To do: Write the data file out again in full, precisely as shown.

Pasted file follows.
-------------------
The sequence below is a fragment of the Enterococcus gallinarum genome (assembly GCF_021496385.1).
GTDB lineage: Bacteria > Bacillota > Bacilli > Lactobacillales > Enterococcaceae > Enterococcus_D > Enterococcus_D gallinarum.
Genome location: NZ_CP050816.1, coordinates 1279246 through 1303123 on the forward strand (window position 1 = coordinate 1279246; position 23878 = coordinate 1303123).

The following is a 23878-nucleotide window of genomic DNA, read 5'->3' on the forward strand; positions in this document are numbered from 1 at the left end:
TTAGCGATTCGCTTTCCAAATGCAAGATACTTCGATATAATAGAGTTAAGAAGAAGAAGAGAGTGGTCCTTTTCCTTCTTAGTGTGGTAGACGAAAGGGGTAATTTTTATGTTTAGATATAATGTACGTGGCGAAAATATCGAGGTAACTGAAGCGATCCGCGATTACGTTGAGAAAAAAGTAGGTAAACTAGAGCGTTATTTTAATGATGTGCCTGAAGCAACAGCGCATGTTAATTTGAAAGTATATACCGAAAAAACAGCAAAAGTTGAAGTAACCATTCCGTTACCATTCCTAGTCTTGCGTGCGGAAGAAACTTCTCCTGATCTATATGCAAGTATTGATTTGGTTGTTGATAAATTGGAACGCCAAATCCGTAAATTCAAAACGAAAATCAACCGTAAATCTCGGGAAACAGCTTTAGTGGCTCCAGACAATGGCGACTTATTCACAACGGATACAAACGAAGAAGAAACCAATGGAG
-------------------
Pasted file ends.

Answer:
The sequence below is a fragment of the Enterococcus gallinarum genome (assembly GCF_021496385.1).
GTDB lineage: Bacteria > Bacillota > Bacilli > Lactobacillales > Enterococcaceae > Enterococcus_D > Enterococcus_D gallinarum.
Genome location: NZ_CP050816.1, coordinates 1279246 through 1303123 on the forward strand (window position 1 = coordinate 1279246; position 23878 = coordinate 1303123).

The following is a 23878-nucleotide window of genomic DNA, read 5'->3' on the forward strand; positions in this document are numbered from 1 at the left end:
TTAGCGATTCGCTTTCCAAATGCAAGATACTTCGATATAATAGAGTTAAGAAGAAGAAGAGAGTGGTCCTTTTCCTTCTTAGTGTGGTAGACGAAAGGGGTAATTTTTATGTTTAGATATAATGTACGTGGCGAAAATATCGAGGTAACTGAAGCGATCCGCGATTACGTTGAGAAAAAAGTAGGTAAACTAGAGCGTTATTTTAATGATGTGCCTGAAGCAACAGCGCATGTTAATTTGAAAGTATATACCGAAAAAACAGCAAAAGTTGAAGTAACCATTCCGTTACCATTCCTAGTCTTGCGTGCGGAAGAAACTTCTCCTGATCTATATGCAAGTATTGATTTGGTTGTTGATAAATTGGAACGCCAAATCCGTAAATTCAAAACGAAAATCAACCGTAAATCTCGGGAAACAGCTTTAGTGGCTCCAGACAATGGCGACTTATTCACAACGGATACAAACGAAGAAGAAACCAATGGAG